So as Christians we asked to put up with suffering in this world (for just a little bit longer, so a few more people can be saved). But here (in the opening chapter) Peter simply gives two reasons for not despairing (and opting for nihilism) in difficulty. First, suffering and troubles refine our faith, so our faith becomes stronger and more pure. As we faithfully endure hardship remaining faithful singing pilgrims (we gradually begin to see that in and through every hardship there is a silver lining). In and through every difficulty we face as Christians God is using that to either improve us as people or make us more able to love and help other people. For instance, some abuse I experienced as a child – means that I can now understand and help others in ways that those who haven’t been abused – can’t. So, as we live by faith in Jesus (even through difficulties) our faith grows and becomes more optimistic in all circumstances. It is refined and it matures. So we keep singing because we know God is bringing good out of bad.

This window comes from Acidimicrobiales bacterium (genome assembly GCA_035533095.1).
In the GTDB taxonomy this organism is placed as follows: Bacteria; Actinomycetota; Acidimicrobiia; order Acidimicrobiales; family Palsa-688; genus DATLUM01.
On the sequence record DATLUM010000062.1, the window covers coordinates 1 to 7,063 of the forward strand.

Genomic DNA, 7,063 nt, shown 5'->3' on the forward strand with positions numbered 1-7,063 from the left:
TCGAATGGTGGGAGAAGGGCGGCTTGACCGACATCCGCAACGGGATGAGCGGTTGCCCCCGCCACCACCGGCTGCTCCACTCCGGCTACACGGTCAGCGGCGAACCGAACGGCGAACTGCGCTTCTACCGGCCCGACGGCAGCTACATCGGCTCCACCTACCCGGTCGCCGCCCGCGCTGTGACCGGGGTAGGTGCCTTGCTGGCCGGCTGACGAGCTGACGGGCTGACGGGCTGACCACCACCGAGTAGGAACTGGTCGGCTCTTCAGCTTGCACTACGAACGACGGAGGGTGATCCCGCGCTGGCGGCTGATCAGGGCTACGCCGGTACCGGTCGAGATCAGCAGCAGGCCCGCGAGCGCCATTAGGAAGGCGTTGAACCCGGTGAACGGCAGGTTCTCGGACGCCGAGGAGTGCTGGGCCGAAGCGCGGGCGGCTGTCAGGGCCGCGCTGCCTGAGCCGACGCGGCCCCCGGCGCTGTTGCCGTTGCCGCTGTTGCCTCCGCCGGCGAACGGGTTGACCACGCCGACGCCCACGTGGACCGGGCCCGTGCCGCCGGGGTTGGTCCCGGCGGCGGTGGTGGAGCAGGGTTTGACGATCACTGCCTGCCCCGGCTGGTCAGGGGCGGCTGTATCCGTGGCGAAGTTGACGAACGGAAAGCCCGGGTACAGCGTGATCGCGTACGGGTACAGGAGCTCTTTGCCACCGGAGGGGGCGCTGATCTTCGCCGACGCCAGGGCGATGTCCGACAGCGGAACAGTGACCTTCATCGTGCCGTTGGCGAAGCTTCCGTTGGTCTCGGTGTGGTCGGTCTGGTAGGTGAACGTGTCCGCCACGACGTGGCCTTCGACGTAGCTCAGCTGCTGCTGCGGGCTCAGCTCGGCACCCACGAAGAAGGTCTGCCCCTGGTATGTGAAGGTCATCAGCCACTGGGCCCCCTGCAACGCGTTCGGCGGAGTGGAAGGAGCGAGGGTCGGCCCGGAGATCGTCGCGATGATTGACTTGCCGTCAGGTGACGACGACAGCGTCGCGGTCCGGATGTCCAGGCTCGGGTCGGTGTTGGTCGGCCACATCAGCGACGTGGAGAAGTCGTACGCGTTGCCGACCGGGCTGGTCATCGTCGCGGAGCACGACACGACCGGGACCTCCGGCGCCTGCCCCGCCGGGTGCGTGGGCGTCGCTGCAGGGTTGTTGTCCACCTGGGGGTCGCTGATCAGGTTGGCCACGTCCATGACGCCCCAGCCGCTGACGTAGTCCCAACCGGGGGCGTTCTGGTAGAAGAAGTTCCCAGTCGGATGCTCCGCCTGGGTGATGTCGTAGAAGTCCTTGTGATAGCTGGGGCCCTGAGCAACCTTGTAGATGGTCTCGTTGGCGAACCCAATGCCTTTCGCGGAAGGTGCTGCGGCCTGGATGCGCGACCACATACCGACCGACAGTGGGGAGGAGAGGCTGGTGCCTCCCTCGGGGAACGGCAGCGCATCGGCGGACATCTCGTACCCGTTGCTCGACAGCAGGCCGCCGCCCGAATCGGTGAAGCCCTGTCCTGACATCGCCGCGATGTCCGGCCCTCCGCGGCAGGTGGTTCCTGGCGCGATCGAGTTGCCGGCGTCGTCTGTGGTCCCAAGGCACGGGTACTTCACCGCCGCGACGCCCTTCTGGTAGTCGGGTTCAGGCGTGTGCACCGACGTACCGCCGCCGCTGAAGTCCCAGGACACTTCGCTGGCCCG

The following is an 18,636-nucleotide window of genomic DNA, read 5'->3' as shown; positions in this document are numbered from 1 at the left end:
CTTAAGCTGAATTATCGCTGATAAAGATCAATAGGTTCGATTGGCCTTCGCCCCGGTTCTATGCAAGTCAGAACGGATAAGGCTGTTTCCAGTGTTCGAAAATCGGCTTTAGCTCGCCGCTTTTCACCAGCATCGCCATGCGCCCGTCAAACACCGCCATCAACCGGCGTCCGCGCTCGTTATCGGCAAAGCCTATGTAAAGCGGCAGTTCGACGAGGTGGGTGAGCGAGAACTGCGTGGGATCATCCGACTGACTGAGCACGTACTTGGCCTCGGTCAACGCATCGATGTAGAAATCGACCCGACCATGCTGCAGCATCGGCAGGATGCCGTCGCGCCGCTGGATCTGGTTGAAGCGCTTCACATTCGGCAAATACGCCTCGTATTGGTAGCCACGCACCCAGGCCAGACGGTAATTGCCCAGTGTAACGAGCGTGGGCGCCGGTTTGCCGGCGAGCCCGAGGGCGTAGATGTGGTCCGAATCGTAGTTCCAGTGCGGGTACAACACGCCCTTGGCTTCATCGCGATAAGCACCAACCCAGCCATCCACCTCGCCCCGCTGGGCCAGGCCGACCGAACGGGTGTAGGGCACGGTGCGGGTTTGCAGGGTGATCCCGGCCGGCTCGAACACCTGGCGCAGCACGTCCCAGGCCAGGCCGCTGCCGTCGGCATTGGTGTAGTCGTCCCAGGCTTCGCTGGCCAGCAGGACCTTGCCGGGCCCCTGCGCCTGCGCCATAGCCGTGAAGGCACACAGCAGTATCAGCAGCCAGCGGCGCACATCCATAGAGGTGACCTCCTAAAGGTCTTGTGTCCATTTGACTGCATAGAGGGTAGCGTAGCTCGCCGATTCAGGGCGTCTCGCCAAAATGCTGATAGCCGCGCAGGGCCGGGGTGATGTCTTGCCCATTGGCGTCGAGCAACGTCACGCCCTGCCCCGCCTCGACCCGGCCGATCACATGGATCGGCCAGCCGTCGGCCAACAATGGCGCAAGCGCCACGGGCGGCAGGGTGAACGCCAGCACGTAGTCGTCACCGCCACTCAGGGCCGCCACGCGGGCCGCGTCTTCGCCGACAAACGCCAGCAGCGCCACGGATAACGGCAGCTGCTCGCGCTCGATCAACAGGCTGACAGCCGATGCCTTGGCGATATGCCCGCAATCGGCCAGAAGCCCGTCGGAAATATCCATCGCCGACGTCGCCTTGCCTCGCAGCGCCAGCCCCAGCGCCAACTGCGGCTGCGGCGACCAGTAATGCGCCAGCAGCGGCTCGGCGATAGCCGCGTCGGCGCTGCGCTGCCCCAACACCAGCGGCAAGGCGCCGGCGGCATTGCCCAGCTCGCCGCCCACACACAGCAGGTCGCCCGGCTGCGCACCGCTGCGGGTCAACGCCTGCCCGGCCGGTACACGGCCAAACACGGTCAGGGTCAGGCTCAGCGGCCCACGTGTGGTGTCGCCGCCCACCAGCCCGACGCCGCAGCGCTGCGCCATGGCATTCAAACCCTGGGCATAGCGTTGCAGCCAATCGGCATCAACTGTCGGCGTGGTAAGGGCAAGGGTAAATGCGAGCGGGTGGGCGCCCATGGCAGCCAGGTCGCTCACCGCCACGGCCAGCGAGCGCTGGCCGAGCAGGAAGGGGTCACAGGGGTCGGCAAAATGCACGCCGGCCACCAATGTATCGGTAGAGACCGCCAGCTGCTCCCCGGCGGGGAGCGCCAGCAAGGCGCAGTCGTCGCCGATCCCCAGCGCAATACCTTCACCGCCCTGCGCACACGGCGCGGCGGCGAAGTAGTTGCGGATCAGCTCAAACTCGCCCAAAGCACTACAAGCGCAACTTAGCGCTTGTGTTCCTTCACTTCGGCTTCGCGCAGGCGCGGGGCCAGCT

But second, Peter says our genuine faith (expressed even in difficulty) will ultimately bring real praise, glory and honor to Jesus when he returns. Do you remember the book of Job (in the Old Testament).